“Democracy Dies in Darkness.” A phrase familiar to most of us, this solemn threat hangs over the Washington Post website like the Watergate. It is a noble slogan. Pleasantly alliterative, like Shakespeare or Bob Dylan, and just as endearingly self-important. Adopted after the Trump ascendancy, it signals the intention of that paper, along with the New York Times, a few dozen podcasts, and my mother’s Facebook page, to make America safe for democracy. There are some on the political left who would contend that American democracy is a rose-tinted fabrication of an addled, twilit political consciousness; my cynicism is not nearly so grand. I merely find it a shame that the bearer of this particular banner–the Washington Post–is headquartered in America’s least democratic city.
Of course, one wouldn’t know it by looking around. Washington is the den of the political animal. D.C.’s geography is a scavenger hunt for civics junkies, its iconic structures the stuff and pith of every politico’s dream. Symbols of democracy abound, a political equivalent of conspicuous consumption––a wordless command (cloaked in the language of civic duty) to look upon yonder Capitol Building and bow down (to place thy vote in the ballot box). Democracy in this city hulks and gleams white in the autumn sunlight. The machine of our national life is housed within domes and supported by corinthian columns. A democracy of monuments.
It is not in the least bit ironic, and in fact highly predictable, that a city which casts slaveholders in bronze busts and sells the White House in snow globes (miniaturized, for personal adulation) is also a city that serially neglects the human side of politics.
Initiative 77, it was called – the name on everybody’s lips for a few frantic months leading up to July’s primary elections. It called for the elimination of the two-tiered wage system for tipped labor; all workers, whether or not they received tips, would be paid the same minimum wage. Advocates promised the mitigation of wage theft, sexual harassment in the workplace, and high poverty rates among workers who rely on tips to make minimum wage. Critics (funded largely by the National Restaurant Association) argued it would result in the laying off of tipped workers, citing supply and demand. Activists on both sides waged fierce campaigns, but those in favor of Initiative 77 were a slim but clear majority: the referendum passed, 55 to 45 percent.
But those against the measure, especially the National Restaurant Association, decided if they couldn’t convince the voters, they would try to convince the people with the real power. They succeeded. In early October the City Council, exercising its absolute power to alter legislation, voted 8-5 to repeal Initiative 77, citing unclear language and personal testimonies from affected workers. Though valid concerns, their consequence was thoroughly undemocratic. The elected officials in charge of representing citizens of the District actively silenced their constituents. I betray my bias for the sake of transparency, but one need not support the content of the Initiative to accept its results. What happened with Initiative 77 made a sham of democracy in the District.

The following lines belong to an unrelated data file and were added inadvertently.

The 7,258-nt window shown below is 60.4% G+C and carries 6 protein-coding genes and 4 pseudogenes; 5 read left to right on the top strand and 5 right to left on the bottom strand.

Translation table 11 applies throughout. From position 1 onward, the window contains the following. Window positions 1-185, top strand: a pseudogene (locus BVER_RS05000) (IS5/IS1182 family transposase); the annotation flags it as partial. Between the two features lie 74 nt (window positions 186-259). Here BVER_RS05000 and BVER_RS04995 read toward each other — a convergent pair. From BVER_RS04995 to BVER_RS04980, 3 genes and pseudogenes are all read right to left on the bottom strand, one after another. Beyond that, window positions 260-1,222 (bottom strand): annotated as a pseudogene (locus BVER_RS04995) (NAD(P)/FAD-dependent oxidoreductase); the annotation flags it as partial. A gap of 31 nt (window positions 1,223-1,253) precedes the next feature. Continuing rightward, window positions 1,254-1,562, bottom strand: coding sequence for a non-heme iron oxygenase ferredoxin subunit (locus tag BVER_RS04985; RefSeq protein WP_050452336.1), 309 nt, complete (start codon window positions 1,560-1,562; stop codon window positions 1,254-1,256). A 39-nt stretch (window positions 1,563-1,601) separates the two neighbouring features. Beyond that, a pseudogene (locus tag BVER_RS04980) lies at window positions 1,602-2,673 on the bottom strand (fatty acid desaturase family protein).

This episode is only one of many in the long history of Washington’s troubled body politic. It is widely known (and laconically spoofed on our license plates) that the District has no voting power in Congress. Less widely known is that for most of its history, Washington didn’t even have an elected mayor or city council. Congress exercised direct rule over the city, making decisions about taxation, fund allocation, and the appointment of local officials. This finally changed in 1973, with the passage of the District of Columbia Home Rule Act. But Congress still has ultimate authority over District laws. In fact, had the Council not repealed Initiative 77 on its own volition, two House Representatives were ready to propose legislation effectively blocking it. This astounding perversion of democratic power makes it clear to me that democracy in the District, if living, is being ailed unto death by unresponsive representatives and undemocratic institutions.
What does this knowledge demand of us, from our privileged perspective as Georgetown students and temporary residents of this convoluted city? While most of the world knows Washington only through cable news, as merely a symbol, a grand euphemism for American democracy,we can see for ourselves that Washington is a lived-in, breathed-in, played-in, prayed-in, worked-in, shopped-in, eaten-in, and died-in city. And to the extent that politics affects citizens’ abilities to live, breathe, play, pray, work, shop, eat, and die, we can see that the failures of Washingtonian democracy have tangible effects on this city’s 700,000 residents.
However significant this perspective, it is empty if not backed by action. Along with many of you, I recently stamped and sent my electoral hopes home. I chose to vote absentee partly because of my disillusionment with District politics, partly because my Congressional representative actually has voting power, and partly because living in a city for your whole life has a way of tying you to its people and its politics. But we do live in Washington now, and that carries with it a responsibility. As midterms loom, pick up a local paper and inform yourself about Council elections. Learn about the lingering impacts of race, class, and gender in District politics. If you’re planning a spring internship, consider positions at local political organizations like ONE DC rather than limiting yourself to national groups. Most importantly, do not be fooled by the sheen of Washington’s marble gild. Democracy does, indeed, die in darkness. But as local history proves, it can be killed as well in blinding daylight.